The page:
How to Help Your Kids Adapt to the New Normal at School, According to a Pediatric Psychologist
In addition to the usual nerves that come with going back to school, students and their parents are experiencing a whole new wave of emotions this year. There's fear of the COVID-19 pandemic, anxiety about academic performance, and stress about virtual learning, just to name a few.
It's a phenomenon that Stanford Children's Health pediatric psychologist Dr. Barbara Bentley recognizes in her patients, as well as in herself. As the mother of a fifth grader, she's dealing with some of the same stressors. "One of the things that is very anxiety provoking is that we don't know for sure what the school year is going to look like," she said. "Across the state and across the country, everyone is getting a different message about what school will look like."
Add that uncertainty to the extra roles parents are being asked to take on at home, and the stress skyrockets. "It really is overwhelming because parents are not only going to be the parents — and possibly working from home — but they're also going to be the teacher, the organizer, possibly the speech and language pathologist, maybe the tutor . . . It's a lot," she explained. Ahead of the first day of school, we caught up with Dr. Bentley to find out how parents can help their children cope with all of the changes to their usual back-to-school routine, whether they're going to be learning virtually or attending school in person.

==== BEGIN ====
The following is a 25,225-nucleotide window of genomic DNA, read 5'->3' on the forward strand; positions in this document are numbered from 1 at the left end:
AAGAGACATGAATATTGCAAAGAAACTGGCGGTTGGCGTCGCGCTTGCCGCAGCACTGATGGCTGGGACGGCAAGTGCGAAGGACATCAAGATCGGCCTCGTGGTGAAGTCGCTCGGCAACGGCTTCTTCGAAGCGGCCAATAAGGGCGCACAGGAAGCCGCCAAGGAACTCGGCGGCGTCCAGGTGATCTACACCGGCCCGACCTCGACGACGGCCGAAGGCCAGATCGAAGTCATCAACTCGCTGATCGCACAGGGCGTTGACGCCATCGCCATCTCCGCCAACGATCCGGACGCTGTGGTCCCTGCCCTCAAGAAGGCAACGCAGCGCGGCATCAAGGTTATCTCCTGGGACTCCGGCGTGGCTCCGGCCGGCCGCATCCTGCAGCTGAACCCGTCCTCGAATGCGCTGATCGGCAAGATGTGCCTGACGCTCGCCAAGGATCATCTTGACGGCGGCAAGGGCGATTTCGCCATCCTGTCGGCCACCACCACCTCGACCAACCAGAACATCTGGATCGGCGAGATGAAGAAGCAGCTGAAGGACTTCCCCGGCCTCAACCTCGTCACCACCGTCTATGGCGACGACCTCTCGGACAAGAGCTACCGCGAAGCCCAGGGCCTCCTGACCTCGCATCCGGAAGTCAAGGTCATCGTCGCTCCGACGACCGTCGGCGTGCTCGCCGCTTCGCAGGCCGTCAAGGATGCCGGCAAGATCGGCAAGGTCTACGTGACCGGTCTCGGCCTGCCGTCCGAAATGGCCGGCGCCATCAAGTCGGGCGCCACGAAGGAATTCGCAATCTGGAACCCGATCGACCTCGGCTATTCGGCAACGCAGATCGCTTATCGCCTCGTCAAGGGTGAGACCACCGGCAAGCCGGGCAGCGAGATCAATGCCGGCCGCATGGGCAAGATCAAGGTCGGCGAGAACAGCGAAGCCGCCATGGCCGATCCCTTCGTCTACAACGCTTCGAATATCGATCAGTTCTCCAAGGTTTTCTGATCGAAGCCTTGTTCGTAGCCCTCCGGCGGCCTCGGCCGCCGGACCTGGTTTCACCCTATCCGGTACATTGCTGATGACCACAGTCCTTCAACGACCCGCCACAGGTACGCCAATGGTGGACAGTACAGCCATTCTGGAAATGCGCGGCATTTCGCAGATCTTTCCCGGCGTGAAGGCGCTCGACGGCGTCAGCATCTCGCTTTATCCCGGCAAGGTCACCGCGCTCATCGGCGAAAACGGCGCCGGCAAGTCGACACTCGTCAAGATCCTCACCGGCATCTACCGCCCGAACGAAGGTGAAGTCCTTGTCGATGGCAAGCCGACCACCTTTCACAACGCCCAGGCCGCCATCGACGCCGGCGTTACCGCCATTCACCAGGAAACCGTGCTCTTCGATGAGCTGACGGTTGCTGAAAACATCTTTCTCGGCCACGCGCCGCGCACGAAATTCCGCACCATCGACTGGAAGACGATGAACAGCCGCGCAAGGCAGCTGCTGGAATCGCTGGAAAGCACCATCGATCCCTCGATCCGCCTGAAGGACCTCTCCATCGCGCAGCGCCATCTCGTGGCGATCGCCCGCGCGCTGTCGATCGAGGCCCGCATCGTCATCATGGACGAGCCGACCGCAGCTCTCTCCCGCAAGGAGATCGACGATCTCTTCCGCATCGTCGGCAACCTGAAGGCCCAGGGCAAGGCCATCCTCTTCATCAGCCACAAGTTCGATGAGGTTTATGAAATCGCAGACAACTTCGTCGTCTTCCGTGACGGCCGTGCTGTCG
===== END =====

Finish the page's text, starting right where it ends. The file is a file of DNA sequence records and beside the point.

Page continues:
For children attending classes remotely, Dr. Bentley recommended setting a clear schedule right away. Regulating the time that children wake up, have meals, work on homework, take breaks, and so on helps them settle into a regular routine and reduces feelings of anxiety. "If they don't know what to expect, that increases stress," Dr. Bentley explained. "[Setting a schedule] really helps us automate the day and is really essential for stress reduction."